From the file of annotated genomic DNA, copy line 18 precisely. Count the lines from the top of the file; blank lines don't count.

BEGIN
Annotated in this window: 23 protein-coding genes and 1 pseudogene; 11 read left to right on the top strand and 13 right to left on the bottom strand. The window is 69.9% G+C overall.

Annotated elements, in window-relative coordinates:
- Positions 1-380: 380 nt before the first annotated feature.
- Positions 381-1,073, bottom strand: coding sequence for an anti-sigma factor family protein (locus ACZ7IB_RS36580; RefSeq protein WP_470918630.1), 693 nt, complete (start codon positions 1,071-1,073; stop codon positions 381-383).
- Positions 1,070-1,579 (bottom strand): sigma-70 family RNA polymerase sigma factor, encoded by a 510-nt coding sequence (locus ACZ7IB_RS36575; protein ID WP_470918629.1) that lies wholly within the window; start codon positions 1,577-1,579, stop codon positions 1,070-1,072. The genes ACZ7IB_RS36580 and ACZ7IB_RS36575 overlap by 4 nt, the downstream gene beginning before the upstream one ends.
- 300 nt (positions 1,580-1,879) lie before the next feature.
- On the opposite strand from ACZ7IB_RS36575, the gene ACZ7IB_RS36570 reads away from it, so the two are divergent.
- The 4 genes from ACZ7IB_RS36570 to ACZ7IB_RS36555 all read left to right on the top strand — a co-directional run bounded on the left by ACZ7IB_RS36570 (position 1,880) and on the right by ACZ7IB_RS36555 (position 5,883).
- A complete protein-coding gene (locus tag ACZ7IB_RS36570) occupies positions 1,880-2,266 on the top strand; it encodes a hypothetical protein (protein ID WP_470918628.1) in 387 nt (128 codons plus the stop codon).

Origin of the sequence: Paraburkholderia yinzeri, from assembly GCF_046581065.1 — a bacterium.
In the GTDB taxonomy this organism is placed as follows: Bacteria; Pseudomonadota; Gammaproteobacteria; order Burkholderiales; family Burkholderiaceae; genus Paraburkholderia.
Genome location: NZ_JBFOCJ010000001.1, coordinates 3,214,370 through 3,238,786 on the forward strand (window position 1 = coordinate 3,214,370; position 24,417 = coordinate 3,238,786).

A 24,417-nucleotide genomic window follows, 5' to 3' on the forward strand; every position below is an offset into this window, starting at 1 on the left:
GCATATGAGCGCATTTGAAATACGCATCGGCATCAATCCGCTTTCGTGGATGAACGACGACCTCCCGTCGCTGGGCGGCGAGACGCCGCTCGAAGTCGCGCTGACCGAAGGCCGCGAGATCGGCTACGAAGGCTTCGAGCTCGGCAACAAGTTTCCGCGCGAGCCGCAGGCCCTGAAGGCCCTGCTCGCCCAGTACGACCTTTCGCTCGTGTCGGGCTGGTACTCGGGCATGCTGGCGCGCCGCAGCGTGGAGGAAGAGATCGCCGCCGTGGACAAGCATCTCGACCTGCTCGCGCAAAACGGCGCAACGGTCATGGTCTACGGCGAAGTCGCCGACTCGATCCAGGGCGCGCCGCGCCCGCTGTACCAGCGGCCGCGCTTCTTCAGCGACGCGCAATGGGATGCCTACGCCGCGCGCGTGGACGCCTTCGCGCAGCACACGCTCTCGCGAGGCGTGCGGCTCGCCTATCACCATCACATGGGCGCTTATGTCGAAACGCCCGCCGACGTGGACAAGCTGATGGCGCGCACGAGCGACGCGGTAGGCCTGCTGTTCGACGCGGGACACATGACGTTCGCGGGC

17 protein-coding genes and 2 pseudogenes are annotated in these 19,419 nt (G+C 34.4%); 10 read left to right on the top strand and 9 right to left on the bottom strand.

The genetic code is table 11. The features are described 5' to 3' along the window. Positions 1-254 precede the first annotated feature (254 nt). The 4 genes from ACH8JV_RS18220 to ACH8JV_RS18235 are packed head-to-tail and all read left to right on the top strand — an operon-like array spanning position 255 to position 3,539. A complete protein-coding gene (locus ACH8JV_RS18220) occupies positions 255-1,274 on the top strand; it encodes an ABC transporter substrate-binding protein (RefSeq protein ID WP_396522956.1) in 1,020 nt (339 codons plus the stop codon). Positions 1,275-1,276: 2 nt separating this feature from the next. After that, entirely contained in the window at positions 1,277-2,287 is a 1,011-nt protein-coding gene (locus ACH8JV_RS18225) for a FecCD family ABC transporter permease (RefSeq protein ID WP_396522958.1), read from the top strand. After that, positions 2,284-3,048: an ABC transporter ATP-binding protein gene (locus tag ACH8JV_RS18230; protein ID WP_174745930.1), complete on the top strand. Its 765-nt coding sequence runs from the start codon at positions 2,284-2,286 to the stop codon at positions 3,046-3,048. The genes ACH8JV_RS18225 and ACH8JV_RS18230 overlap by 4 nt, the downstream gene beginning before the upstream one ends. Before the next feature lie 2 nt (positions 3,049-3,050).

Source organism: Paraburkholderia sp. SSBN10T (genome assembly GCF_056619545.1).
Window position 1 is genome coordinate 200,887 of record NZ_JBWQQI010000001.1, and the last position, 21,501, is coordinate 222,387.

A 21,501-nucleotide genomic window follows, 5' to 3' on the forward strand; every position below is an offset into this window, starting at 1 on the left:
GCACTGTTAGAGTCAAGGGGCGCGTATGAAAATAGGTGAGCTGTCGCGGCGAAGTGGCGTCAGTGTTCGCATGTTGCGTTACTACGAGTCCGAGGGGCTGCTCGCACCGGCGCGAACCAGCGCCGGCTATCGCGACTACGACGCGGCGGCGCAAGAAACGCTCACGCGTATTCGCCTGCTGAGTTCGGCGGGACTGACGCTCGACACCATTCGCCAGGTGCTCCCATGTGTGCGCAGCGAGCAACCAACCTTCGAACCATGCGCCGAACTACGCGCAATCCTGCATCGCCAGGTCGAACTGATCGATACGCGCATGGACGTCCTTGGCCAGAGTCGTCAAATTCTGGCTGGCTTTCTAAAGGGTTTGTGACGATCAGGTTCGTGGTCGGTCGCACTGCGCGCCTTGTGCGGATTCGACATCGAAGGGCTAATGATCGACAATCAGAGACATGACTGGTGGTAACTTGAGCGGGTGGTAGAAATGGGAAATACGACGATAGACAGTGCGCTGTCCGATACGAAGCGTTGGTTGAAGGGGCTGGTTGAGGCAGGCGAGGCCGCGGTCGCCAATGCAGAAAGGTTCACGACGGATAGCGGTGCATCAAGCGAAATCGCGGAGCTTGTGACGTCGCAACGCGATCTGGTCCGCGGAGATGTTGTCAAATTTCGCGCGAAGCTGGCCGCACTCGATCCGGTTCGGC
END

Window position 1 is genome coordinate 200,887 of record NZ_JBWQQI010000001.1, and the last position, 21,501, is coordinate 222,387.